Fantastic Four #33
After the delicious denouement of Fantastic Four #32, I could have told you what would happen in this issue without having to read it. The only thing that surprises me here is Reed’s reaction to the big, fateful reveal. But, first things first. This is the story of the wedding of Dr. Doom.
In Latveria, a nervous Victorious isn’t sure she’s worthy of being the bride of Doom when she had the Human Torch in her bed only seconds before Doom summoned her home from the Latverian Embassy to marry him. In New York, at a family meeting, Reed tells the rest of the team it is important for them to attend Doom’s wedding, where Reed himself will be Best Man, because of a Latverian custom of forgiving all past enmities and grievances upon getting married. Sue agrees, remembering Doom’s wrath over her cloaking his armor and mask with the whole universe watching. And Ben is wary about it, but goes along because of his supposed role in the lab accident that scarred Doom’s face (FF Vol. 4 #9). Sue further points out that Johnny is the only one of the Four with whom Dr. Doom has no real quarrel. Little does Mrs. Richards or anyone else suspect…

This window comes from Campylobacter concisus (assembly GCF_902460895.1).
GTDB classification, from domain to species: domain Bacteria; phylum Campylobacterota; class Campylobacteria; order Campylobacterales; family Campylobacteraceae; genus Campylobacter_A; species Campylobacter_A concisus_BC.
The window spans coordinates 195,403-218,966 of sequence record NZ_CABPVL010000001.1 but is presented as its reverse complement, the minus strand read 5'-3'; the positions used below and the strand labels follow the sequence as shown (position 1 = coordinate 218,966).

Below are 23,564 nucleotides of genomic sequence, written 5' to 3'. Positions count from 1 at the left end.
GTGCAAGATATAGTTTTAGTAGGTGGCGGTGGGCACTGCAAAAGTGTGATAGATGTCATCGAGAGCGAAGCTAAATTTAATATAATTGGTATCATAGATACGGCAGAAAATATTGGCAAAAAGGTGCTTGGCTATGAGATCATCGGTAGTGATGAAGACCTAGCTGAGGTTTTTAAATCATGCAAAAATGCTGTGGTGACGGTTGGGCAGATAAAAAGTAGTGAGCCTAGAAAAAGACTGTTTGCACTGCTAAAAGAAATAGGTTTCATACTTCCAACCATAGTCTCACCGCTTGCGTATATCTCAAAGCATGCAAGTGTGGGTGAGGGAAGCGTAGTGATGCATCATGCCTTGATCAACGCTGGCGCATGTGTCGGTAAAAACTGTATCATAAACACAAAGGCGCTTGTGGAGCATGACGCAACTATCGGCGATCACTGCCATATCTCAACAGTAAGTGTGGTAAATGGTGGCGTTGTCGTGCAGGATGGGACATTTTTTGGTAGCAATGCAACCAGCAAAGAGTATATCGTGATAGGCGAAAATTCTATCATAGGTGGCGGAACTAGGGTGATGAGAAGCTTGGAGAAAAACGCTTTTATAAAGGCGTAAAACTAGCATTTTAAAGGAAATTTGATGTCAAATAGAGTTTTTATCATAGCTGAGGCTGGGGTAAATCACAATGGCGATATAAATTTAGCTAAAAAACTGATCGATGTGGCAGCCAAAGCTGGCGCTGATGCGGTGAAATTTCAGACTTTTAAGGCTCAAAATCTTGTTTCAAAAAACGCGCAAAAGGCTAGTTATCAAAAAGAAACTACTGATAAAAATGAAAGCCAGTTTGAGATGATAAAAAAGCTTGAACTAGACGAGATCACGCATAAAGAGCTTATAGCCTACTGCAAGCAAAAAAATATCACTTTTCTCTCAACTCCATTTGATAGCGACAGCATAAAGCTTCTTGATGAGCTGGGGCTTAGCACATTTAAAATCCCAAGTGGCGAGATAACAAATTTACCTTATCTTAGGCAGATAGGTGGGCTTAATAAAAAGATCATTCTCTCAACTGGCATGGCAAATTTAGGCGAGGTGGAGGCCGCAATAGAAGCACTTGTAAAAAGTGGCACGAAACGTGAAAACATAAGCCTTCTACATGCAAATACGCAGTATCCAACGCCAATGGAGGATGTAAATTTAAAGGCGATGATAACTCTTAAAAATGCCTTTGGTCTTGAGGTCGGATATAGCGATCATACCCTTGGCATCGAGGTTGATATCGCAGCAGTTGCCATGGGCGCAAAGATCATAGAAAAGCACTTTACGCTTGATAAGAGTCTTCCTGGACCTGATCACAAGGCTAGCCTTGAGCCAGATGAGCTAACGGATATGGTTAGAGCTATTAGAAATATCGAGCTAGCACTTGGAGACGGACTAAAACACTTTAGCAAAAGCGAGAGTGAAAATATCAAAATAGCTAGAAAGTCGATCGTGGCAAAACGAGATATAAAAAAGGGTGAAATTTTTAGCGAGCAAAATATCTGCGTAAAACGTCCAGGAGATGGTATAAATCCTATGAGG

Meanwhile, a contrite Johnny tries to call Sky and ask her to attend the wedding with him, but the heartbroken Sky (who sensed him having sex with Victorious through the “soulmate” armbands) refuses to answer and thinks it’s time for her to return to planet Spyre.
In Latveria, the Fantastic Four are greeted by Dr. Doom himself and two tigers; one of the felines, Gunther, is the same tiger that our arch-villain had with him in the very first Doom story, FF #5. (Nice detail, Dan Slott.) Sue brings up that Doom has scheduled his wedding on the very day of her and Reed’s anniversary, and Ben points out that Doom broadcast his holographic announcement about Galactus appearing in Latveria right in the middle of Ben and Alicia’s wedding. Doom, of course, plays innocent; it must all have slipped his mind. Whoever believes that, Doom should probably also try to sell them a Rainbow Bridge…